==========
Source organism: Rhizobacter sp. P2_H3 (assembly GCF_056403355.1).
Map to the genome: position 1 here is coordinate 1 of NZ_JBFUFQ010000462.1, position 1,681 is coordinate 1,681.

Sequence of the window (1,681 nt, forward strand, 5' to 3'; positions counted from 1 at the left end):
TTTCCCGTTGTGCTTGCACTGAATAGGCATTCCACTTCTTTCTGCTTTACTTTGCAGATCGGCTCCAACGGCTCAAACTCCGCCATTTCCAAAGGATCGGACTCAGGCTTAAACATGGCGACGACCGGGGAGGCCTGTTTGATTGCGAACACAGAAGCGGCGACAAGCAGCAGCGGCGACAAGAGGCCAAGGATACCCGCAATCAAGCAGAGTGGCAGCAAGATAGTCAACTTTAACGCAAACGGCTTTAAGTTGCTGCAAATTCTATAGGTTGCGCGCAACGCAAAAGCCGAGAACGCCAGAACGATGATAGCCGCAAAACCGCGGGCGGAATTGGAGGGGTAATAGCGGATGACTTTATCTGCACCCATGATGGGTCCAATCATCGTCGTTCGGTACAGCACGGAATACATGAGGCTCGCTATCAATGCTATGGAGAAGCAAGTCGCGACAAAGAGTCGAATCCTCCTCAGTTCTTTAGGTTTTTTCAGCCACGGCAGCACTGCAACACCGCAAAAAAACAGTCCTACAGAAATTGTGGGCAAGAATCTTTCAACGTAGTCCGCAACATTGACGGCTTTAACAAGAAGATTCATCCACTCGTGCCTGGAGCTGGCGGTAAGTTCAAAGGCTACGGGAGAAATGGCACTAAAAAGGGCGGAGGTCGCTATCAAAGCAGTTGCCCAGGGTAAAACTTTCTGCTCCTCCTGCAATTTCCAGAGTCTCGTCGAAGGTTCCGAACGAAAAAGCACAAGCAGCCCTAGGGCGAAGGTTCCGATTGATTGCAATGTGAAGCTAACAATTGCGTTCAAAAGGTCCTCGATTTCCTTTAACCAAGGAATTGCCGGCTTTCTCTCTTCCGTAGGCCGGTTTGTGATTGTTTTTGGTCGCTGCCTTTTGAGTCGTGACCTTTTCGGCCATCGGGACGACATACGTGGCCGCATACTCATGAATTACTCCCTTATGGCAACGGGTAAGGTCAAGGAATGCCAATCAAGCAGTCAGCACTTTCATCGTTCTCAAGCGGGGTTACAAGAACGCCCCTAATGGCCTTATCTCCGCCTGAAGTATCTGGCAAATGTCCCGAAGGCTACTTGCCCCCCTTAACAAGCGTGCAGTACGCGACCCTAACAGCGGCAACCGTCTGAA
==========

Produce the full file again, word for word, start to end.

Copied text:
Source organism: Rhizobacter sp. P2_H3 (assembly GCF_056403355.1).
Map to the genome: position 1 here is coordinate 1 of NZ_JBFUFQ010000462.1, position 1,681 is coordinate 1,681.

Sequence of the window (1,681 nt, forward strand, 5' to 3'; positions counted from 1 at the left end):
TTTCCCGTTGTGCTTGCACTGAATAGGCATTCCACTTCTTTCTGCTTTACTTTGCAGATCGGCTCCAACGGCTCAAACTCCGCCATTTCCAAAGGATCGGACTCAGGCTTAAACATGGCGACGACCGGGGAGGCCTGTTTGATTGCGAACACAGAAGCGGCGACAAGCAGCAGCGGCGACAAGAGGCCAAGGATACCCGCAATCAAGCAGAGTGGCAGCAAGATAGTCAACTTTAACGCAAACGGCTTTAAGTTGCTGCAAATTCTATAGGTTGCGCGCAACGCAAAAGCCGAGAACGCCAGAACGATGATAGCCGCAAAACCGCGGGCGGAATTGGAGGGGTAATAGCGGATGACTTTATCTGCACCCATGATGGGTCCAATCATCGTCGTTCGGTACAGCACGGAATACATGAGGCTCGCTATCAATGCTATGGAGAAGCAAGTCGCGACAAAGAGTCGAATCCTCCTCAGTTCTTTAGGTTTTTTCAGCCACGGCAGCACTGCAACACCGCAAAAAAACAGTCCTACAGAAATTGTGGGCAAGAATCTTTCAACGTAGTCCGCAACATTGACGGCTTTAACAAGAAGATTCATCCACTCGTGCCTGGAGCTGGCGGTAAGTTCAAAGGCTACGGGAGAAATGGCACTAAAAAGGGCGGAGGTCGCTATCAAAGCAGTTGCCCAGGGTAAAACTTTCTGCTCCTCCTGCAATTTCCAGAGTCTCGTCGAAGGTTCCGAACGAAAAAGCACAAGCAGCCCTAGGGCGAAGGTTCCGATTGATTGCAATGTGAAGCTAACAATTGCGTTCAAAAGGTCCTCGATTTCCTTTAACCAAGGAATTGCCGGCTTTCTCTCTTCCGTAGGCCGGTTTGTGATTGTTTTTGGTCGCTGCCTTTTGAGTCGTGACCTTTTCGGCCATCGGGACGACATACGTGGCCGCATACTCATGAATTACTCCCTTATGGCAACGGGTAAGGTCAAGGAATGCCAATCAAGCAGTCAGCACTTTCATCGTTCTCAAGCGGGGTTACAAGAACGCCCCTAATGGCCTTATCTCCGCCTGAAGTATCTGGCAAATGTCCCGAAGGCTACTTGCCCCCCTTAACAAGCGTGCAGTACGCGACCCTAACAGCGGCAACCGTCTGAA